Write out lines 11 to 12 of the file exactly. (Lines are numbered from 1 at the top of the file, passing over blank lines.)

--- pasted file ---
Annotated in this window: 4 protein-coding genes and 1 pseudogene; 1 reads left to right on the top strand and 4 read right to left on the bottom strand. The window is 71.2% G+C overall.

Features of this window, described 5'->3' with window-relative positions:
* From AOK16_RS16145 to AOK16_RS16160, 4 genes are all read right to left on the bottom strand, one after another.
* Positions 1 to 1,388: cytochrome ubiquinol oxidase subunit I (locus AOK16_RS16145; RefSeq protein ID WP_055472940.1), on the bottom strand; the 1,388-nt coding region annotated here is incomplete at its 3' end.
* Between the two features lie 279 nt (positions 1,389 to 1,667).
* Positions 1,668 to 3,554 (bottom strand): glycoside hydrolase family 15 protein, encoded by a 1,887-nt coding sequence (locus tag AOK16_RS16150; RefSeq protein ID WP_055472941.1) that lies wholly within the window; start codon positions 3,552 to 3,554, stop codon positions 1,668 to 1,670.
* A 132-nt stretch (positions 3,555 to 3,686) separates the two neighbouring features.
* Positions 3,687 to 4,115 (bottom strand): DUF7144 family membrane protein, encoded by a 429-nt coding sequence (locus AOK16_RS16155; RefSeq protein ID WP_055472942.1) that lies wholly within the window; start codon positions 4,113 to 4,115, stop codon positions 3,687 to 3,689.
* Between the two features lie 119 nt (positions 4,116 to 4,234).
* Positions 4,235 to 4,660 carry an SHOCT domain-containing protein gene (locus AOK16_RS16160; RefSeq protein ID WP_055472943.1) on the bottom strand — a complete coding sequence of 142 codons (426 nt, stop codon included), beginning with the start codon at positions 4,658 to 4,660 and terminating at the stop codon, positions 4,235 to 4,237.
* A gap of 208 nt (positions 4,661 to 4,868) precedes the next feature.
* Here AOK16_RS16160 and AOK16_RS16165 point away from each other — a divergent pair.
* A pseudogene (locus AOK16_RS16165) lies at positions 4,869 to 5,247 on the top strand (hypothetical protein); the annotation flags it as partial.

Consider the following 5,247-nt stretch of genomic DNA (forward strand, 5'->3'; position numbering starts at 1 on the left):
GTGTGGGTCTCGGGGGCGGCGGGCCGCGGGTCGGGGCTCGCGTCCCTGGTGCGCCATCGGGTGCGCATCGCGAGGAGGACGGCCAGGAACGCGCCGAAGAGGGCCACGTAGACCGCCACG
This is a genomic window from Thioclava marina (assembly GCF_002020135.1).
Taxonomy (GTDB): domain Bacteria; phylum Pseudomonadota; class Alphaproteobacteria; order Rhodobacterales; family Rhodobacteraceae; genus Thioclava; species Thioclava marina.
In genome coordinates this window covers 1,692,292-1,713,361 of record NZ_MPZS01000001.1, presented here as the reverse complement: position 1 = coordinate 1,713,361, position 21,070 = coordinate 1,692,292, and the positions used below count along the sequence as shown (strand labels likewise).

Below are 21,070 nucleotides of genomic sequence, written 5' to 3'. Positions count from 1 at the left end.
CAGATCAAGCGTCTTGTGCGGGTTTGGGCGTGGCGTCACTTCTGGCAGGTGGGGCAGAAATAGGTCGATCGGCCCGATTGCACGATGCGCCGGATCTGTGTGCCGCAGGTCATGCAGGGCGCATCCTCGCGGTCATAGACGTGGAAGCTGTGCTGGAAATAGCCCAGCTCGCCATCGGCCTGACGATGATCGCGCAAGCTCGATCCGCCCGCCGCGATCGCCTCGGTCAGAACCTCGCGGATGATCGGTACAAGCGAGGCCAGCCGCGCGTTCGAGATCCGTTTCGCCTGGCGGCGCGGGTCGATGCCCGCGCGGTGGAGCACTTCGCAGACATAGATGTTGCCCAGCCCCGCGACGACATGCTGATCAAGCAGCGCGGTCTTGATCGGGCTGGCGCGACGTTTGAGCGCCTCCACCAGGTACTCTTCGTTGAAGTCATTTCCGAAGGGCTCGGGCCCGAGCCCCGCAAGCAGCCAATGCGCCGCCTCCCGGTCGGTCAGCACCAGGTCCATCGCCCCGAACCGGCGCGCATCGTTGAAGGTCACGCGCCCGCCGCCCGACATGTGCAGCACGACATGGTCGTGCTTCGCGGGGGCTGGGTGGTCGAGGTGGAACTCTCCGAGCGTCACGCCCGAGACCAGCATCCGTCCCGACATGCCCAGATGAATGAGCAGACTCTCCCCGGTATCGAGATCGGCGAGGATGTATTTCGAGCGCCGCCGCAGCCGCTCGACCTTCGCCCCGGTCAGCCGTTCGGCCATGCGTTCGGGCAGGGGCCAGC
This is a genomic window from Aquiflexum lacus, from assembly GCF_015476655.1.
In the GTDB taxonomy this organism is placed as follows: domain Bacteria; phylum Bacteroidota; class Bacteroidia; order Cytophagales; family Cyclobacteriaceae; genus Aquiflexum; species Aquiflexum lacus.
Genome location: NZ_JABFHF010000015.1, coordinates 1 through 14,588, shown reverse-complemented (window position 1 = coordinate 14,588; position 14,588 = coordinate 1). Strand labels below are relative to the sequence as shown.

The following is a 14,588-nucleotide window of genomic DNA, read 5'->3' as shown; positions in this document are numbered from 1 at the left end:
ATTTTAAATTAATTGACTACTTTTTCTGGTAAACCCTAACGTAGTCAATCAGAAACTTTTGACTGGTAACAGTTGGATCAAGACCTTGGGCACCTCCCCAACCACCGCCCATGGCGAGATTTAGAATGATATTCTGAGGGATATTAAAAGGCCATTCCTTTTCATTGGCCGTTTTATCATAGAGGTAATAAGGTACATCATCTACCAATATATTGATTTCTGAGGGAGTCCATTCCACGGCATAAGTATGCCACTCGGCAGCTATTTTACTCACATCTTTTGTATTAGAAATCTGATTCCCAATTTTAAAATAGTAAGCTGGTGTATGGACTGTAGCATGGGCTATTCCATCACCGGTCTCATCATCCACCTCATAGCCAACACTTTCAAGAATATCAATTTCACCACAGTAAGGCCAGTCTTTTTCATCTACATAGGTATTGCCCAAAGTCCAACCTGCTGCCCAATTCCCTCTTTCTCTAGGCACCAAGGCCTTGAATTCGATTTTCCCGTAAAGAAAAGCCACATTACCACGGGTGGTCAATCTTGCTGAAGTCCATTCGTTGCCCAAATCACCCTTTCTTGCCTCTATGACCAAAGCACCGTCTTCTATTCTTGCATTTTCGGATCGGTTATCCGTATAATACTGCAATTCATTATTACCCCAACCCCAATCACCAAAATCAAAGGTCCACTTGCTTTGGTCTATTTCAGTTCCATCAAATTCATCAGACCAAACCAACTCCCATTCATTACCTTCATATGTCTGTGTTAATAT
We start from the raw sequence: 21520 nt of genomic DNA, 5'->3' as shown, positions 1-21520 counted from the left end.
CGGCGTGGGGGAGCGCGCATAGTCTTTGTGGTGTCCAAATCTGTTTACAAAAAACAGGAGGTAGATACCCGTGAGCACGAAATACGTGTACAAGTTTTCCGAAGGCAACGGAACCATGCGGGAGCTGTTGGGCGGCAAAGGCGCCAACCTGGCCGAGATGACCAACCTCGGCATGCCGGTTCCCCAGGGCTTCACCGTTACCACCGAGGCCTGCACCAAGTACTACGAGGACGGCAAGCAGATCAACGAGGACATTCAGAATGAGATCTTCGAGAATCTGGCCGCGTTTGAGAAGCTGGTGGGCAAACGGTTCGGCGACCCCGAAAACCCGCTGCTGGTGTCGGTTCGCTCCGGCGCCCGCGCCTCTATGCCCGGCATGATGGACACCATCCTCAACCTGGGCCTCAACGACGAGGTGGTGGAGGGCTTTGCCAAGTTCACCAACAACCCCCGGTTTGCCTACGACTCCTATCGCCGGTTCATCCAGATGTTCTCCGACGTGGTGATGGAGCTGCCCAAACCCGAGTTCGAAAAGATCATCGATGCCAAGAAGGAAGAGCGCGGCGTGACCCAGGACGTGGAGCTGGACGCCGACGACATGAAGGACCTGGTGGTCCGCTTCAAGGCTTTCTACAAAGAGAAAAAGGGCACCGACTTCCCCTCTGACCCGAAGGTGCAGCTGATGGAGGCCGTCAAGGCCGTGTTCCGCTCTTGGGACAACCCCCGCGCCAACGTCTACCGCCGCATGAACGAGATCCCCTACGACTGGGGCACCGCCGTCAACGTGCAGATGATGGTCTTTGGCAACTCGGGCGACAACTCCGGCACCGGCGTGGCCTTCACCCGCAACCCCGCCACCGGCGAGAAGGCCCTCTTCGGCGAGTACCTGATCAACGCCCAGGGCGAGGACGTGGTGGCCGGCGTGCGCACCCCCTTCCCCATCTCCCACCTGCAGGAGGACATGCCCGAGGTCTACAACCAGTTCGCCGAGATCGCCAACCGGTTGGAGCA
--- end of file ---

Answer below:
* A gap of 208 nt (positions 4,661 to 4,868) precedes the next feature.
* Here AOK16_RS16160 and AOK16_RS16165 point away from each other — a divergent pair.